Tough decision, loss of power

Grocery store owener Asim Calik surveys a freezer full of warm frozen foods and meats in his store on Skillman Avenue July 24, 2006 in the Queens borough of New York City. 'I'll have to throw all this out,' he says. Power has been partially restored to his block but its not enough to run his refrigeration or air conditioning. Parts of the Queens borough still are suffering under a blackout as the power outage enters its second week.

KAI RYSSDAL: Maybe the only thing more frustrating than a prolonged blackout is not know why it happened. During a heat wave. When the air conditioning dies. And when it turns out maybe the lights could have come back on earlier. Some parts of Queens, N.Y., have been without electricity for nine days now. The power company says it doesn't know why it happened. Exactly. Marketplace's Amy Scott has more.


AMY SCOTT: When the power started failing last week, officials at Consolidated Edison had two options. They could shut off service to a large section of Queens. Or they could keep the lights on and hope the system could handle the load.

The New York Times revealed today that officials at ConEd chose the latter approach. They bet on the system holding up. It didn't.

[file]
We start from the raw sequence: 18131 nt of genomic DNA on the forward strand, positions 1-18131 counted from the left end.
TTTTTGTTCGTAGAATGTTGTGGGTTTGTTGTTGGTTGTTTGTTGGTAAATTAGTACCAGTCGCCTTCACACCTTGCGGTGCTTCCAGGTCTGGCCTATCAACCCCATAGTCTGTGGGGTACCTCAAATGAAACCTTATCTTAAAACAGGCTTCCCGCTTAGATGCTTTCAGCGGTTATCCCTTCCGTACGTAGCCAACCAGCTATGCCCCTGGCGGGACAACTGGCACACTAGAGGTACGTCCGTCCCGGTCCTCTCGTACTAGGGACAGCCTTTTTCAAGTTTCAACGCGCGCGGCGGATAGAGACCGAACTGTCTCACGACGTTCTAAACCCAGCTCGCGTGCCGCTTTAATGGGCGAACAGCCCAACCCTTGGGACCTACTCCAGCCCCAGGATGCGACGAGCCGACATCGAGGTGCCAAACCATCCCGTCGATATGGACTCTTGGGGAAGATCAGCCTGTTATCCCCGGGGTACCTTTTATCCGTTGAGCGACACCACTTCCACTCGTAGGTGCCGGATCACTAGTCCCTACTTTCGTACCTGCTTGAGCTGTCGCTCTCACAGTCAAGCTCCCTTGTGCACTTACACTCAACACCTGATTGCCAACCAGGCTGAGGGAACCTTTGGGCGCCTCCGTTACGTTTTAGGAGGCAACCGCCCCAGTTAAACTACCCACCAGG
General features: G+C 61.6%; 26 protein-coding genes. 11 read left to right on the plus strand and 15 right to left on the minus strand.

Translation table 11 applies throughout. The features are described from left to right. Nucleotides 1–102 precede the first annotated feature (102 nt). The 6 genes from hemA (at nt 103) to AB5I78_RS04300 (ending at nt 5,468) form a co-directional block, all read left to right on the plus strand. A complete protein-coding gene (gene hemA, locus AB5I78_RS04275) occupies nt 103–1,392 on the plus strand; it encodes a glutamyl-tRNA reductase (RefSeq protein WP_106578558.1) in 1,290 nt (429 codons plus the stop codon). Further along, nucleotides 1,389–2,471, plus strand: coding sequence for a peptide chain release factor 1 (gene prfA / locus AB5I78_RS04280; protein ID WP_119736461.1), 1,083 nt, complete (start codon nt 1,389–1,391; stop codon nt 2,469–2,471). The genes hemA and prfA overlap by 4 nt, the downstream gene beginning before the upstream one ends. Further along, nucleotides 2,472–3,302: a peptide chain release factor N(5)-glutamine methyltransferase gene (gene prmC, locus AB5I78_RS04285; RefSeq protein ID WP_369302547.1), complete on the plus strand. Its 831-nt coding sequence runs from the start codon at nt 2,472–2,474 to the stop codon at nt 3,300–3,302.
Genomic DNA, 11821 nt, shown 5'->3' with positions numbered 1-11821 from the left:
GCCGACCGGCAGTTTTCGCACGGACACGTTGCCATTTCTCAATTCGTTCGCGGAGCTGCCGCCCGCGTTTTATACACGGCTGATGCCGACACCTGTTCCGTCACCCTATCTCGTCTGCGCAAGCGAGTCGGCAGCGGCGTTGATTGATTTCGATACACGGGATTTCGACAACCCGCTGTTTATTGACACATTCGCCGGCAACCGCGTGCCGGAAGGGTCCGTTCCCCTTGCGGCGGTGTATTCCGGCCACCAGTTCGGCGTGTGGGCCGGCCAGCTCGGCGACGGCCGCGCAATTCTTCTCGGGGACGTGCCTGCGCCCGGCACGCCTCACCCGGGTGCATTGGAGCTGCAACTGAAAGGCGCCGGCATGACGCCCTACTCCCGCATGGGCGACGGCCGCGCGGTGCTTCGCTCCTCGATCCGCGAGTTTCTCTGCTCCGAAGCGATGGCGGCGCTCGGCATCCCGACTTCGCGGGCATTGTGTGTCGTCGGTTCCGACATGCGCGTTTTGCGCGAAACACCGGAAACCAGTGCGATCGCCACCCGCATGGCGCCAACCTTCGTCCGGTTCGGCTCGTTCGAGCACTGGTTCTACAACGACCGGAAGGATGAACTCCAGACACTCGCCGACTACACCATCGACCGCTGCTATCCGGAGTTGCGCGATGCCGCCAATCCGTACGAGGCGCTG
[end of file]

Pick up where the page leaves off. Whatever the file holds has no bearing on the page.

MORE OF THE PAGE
The resulting blackout still affected fewer people than a deliberate shutdown might have. But it's probably lasted much longer. Energy consultant Richard Lauckhart says it's a choice utilities face all the time.

RICHARD LAUCKHART: It is a stressful decision. You don't like to curtail customers if at all possible. But it's just the nature of the business.

The decision can have huge consequences. Branko Terzic is a former federal energy regulator. He says Ohio power company First Energy could have halted a chain of blackouts three years ago before it spread throughout the Northeast.

BRANKO TERZIC: Had they realized what was occurring, they could have disconnected the load in metropolitan Cleveland, and then it would not have cascaded through the rest of the system.

You can imagine the backlash in Cleveland had that happened. Seven years ago ConEd cut off the power to two Manhattan neighborhoods to avoid more widespread damage. The company was then accused of deliberately sacrificing poor neighborhoods to protect its wealthier customers.

New York's attorney general says if ConEd had made the system upgrades his office recommended back then, the company wouldn't have found itself in this pickle.

In New York, I'm Amy Scott for Marketplace.

About the author

Amy Scott is Marketplace’s education correspondent covering the K-12 and higher education beats, as well as general business and economic stories.

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